The vegetable seed order is officially in! This year I am excited to try some new varieties that are sure to add color to the farmer’s market booth. One that I am particularly excited for is the Purple Mist Organic Pea, offered by West Coast Seeds. This pea can be used as a snap pea and shelling pea, but…wait for it…it can be grown to maturity and used as a dried pea for soups all winter long too! Now that is endless meal opportunities right there. I am hoping to grow this pea out to maturity so I can save the seed for next year if I really like it.
This year all of the seeds I ordered are open pollinated! This means that the parents of the seed I am planting are both from the same vegetable variety. For example, the parents (Mr. and Mrs. Pea) of that Purple Mist Pea are both Purple Mist Peas. Therefore, they have the same genetics and continue year after year to produce the perfect Purple Mist Pea (try saying that 10 times fast). It also means that if I really love the variety, I can save my own seed and continue growing this pea year after year.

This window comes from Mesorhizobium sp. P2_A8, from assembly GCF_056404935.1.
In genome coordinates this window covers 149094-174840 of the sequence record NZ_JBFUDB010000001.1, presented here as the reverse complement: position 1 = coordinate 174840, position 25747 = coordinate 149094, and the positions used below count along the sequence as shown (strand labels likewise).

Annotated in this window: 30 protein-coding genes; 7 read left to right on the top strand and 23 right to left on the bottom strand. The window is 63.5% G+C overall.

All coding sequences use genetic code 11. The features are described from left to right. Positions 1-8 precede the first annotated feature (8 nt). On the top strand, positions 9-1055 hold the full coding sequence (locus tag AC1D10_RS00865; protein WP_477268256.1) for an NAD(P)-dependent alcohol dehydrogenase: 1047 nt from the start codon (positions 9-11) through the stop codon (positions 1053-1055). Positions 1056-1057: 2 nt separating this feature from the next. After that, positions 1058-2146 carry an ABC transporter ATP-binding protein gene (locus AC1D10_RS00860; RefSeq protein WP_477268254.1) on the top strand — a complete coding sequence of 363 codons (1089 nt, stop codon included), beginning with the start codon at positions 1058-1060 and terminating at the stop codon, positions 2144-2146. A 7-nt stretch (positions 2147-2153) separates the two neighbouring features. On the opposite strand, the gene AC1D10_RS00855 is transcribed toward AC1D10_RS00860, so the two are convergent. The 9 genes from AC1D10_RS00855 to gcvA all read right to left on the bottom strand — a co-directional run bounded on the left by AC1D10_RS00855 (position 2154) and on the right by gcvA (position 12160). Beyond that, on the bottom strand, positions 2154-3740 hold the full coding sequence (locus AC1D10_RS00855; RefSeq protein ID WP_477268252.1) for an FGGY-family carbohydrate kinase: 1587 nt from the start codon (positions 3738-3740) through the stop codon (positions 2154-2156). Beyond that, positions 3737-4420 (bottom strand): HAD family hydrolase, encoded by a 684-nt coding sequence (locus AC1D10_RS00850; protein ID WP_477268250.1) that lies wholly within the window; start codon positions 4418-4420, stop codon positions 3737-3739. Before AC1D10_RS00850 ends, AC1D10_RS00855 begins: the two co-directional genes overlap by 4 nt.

As I was flipping through the seed catalogs this year, something crossed my mind that never had before. What am I going to grow for the girls next winter? The girls I am referring to are the ever-expanding flock of laying hens.
Let me start from the beginning. This year I started feeding the carrots that were no longer table worthy to the lucky Henriettas. In return, they gave me darker and thicker orange yolks. Now I’m brainstorming what next year’s vegetable crop will be for the hens. I decided on pumpkins, which almost look like egg yolks themselves. I can imagine rolling a 100-pound pumpkin to the Egg Chalet, chopping it up with an axe like firewood, and providing a taste of summer to the girls in charge of our egg supply. I settled on a pumpkin variety that can produce an 80-pound pumpkin so I can have a fighting chance of moving it by myself.
I’m looking forward to the summer, but until then, I will keep sharing our dwindling veggie supply with the Henriettas and telling them of the treats to come.
What do you think is the best vegetable for The Homestead flock?